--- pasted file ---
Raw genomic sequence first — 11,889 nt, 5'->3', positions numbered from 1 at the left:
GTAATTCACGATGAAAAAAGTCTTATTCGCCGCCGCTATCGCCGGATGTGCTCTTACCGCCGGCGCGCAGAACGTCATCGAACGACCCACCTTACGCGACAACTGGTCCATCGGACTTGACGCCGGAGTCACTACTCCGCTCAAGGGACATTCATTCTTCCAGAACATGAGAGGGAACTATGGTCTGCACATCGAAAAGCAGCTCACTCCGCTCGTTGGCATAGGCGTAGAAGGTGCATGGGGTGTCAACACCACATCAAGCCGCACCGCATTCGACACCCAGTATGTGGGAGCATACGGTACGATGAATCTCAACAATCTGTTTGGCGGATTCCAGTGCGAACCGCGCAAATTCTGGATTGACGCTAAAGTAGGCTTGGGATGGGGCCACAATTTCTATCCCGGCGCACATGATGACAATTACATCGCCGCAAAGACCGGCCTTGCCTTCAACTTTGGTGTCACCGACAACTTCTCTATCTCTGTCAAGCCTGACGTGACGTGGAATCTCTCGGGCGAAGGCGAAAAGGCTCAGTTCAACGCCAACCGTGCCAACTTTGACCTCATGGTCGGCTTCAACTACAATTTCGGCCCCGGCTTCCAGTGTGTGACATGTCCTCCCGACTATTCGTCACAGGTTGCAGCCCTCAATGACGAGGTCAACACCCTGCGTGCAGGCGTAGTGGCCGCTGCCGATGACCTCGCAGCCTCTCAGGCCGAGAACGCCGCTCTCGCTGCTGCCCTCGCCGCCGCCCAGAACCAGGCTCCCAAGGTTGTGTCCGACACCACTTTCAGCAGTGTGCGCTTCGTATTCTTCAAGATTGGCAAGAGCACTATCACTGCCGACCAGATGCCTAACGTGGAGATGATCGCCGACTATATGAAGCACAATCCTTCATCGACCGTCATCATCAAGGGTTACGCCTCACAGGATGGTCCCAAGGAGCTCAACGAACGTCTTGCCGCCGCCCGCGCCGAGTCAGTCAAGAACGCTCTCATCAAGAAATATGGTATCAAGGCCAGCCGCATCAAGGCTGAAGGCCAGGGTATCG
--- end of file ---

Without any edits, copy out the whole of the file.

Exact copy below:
Raw genomic sequence first — 11,889 nt, 5'->3', positions numbered from 1 at the left:
GTAATTCACGATGAAAAAAGTCTTATTCGCCGCCGCTATCGCCGGATGTGCTCTTACCGCCGGCGCGCAGAACGTCATCGAACGACCCACCTTACGCGACAACTGGTCCATCGGACTTGACGCCGGAGTCACTACTCCGCTCAAGGGACATTCATTCTTCCAGAACATGAGAGGGAACTATGGTCTGCACATCGAAAAGCAGCTCACTCCGCTCGTTGGCATAGGCGTAGAAGGTGCATGGGGTGTCAACACCACATCAAGCCGCACCGCATTCGACACCCAGTATGTGGGAGCATACGGTACGATGAATCTCAACAATCTGTTTGGCGGATTCCAGTGCGAACCGCGCAAATTCTGGATTGACGCTAAAGTAGGCTTGGGATGGGGCCACAATTTCTATCCCGGCGCACATGATGACAATTACATCGCCGCAAAGACCGGCCTTGCCTTCAACTTTGGTGTCACCGACAACTTCTCTATCTCTGTCAAGCCTGACGTGACGTGGAATCTCTCGGGCGAAGGCGAAAAGGCTCAGTTCAACGCCAACCGTGCCAACTTTGACCTCATGGTCGGCTTCAACTACAATTTCGGCCCCGGCTTCCAGTGTGTGACATGTCCTCCCGACTATTCGTCACAGGTTGCAGCCCTCAATGACGAGGTCAACACCCTGCGTGCAGGCGTAGTGGCCGCTGCCGATGACCTCGCAGCCTCTCAGGCCGAGAACGCCGCTCTCGCTGCTGCCCTCGCCGCCGCCCAGAACCAGGCTCCCAAGGTTGTGTCCGACACCACTTTCAGCAGTGTGCGCTTCGTATTCTTCAAGATTGGCAAGAGCACTATCACTGCCGACCAGATGCCTAACGTGGAGATGATCGCCGACTATATGAAGCACAATCCTTCATCGACCGTCATCATCAAGGGTTACGCCTCACAGGATGGTCCCAAGGAGCTCAACGAACGTCTTGCCGCCGCCCGCGCCGAGTCAGTCAAGAACGCTCTCATCAAGAAATATGGTATCAAGGCCAGCCGCATCAAGGCTGAAGGCCAGGGTATCG